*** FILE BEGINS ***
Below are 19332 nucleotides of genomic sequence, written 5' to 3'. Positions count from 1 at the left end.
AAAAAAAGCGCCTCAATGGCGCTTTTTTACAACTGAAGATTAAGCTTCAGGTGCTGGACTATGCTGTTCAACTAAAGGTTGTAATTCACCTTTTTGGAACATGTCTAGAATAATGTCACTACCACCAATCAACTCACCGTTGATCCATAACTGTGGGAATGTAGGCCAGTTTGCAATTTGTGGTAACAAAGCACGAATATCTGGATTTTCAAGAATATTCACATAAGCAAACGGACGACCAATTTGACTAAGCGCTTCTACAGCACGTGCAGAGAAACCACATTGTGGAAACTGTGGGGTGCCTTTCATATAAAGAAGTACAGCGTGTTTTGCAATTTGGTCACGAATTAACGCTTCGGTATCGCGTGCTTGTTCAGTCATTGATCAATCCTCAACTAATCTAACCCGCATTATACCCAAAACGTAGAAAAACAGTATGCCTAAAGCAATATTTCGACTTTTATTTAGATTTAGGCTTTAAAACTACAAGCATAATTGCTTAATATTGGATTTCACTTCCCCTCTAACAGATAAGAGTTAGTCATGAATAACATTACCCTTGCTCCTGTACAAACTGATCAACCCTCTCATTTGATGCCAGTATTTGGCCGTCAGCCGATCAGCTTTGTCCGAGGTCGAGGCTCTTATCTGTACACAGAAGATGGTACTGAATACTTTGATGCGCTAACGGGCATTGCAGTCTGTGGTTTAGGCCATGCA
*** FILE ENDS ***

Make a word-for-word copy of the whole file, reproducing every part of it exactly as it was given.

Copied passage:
Below are 19332 nucleotides of genomic sequence, written 5' to 3'. Positions count from 1 at the left end.
AAAAAAAGCGCCTCAATGGCGCTTTTTTACAACTGAAGATTAAGCTTCAGGTGCTGGACTATGCTGTTCAACTAAAGGTTGTAATTCACCTTTTTGGAACATGTCTAGAATAATGTCACTACCACCAATCAACTCACCGTTGATCCATAACTGTGGGAATGTAGGCCAGTTTGCAATTTGTGGTAACAAAGCACGAATATCTGGATTTTCAAGAATATTCACATAAGCAAACGGACGACCAATTTGACTAAGCGCTTCTACAGCACGTGCAGAGAAACCACATTGTGGAAACTGTGGGGTGCCTTTCATATAAAGAAGTACAGCGTGTTTTGCAATTTGGTCACGAATTAACGCTTCGGTATCGCGTGCTTGTTCAGTCATTGATCAATCCTCAACTAATCTAACCCGCATTATACCCAAAACGTAGAAAAACAGTATGCCTAAAGCAATATTTCGACTTTTATTTAGATTTAGGCTTTAAAACTACAAGCATAATTGCTTAATATTGGATTTCACTTCCCCTCTAACAGATAAGAGTTAGTCATGAATAACATTACCCTTGCTCCTGTACAAACTGATCAACCCTCTCATTTGATGCCAGTATTTGGCCGTCAGCCGATCAGCTTTGTCCGAGGTCGAGGCTCTTATCTGTACACAGAAGATGGTACTGAATACTTTGATGCGCTAACGGGCATTGCAGTCTGTGGTTTAGGCCATGCA